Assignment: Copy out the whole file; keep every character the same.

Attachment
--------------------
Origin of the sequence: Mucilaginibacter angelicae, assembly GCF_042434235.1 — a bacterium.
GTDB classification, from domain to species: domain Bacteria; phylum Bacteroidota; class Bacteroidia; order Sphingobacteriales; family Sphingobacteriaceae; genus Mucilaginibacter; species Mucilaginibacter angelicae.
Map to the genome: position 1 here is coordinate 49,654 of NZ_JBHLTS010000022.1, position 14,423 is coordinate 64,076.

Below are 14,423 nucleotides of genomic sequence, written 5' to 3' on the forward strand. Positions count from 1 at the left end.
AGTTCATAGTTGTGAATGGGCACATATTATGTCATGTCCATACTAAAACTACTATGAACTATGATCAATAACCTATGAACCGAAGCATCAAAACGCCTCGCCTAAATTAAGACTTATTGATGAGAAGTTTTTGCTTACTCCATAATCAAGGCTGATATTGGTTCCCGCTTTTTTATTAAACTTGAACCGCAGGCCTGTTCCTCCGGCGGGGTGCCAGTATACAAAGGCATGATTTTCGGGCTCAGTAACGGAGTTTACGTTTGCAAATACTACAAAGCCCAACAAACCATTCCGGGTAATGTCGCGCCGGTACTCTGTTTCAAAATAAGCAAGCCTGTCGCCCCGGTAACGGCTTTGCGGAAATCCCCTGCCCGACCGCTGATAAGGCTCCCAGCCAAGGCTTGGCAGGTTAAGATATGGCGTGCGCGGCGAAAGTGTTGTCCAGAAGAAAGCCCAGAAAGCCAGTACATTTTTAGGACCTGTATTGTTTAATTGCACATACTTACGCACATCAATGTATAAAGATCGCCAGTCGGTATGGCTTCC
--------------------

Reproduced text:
Origin of the sequence: Mucilaginibacter angelicae, assembly GCF_042434235.1 — a bacterium.
GTDB classification, from domain to species: domain Bacteria; phylum Bacteroidota; class Bacteroidia; order Sphingobacteriales; family Sphingobacteriaceae; genus Mucilaginibacter; species Mucilaginibacter angelicae.
Map to the genome: position 1 here is coordinate 49,654 of NZ_JBHLTS010000022.1, position 14,423 is coordinate 64,076.

Below are 14,423 nucleotides of genomic sequence, written 5' to 3' on the forward strand. Positions count from 1 at the left end.
AGTTCATAGTTGTGAATGGGCACATATTATGTCATGTCCATACTAAAACTACTATGAACTATGATCAATAACCTATGAACCGAAGCATCAAAACGCCTCGCCTAAATTAAGACTTATTGATGAGAAGTTTTTGCTTACTCCATAATCAAGGCTGATATTGGTTCCCGCTTTTTTATTAAACTTGAACCGCAGGCCTGTTCCTCCGGCGGGGTGCCAGTATACAAAGGCATGATTTTCGGGCTCAGTAACGGAGTTTACGTTTGCAAATACTACAAAGCCCAACAAACCATTCCGGGTAATGTCGCGCCGGTACTCTGTTTCAAAATAAGCAAGCCTGTCGCCCCGGTAACGGCTTTGCGGAAATCCCCTGCCCGACCGCTGATAAGGCTCCCAGCCAAGGCTTGGCAGGTTAAGATATGGCGTGCGCGGCGAAAGTGTTGTCCAGAAGAAAGCCCAGAAAGCCAGTACATTTTTAGGACCTGTATTGTTTAATTGCACATACTTACGCACATCAATGTATAAAGATCGCCAGTCGGTATGGCTTCC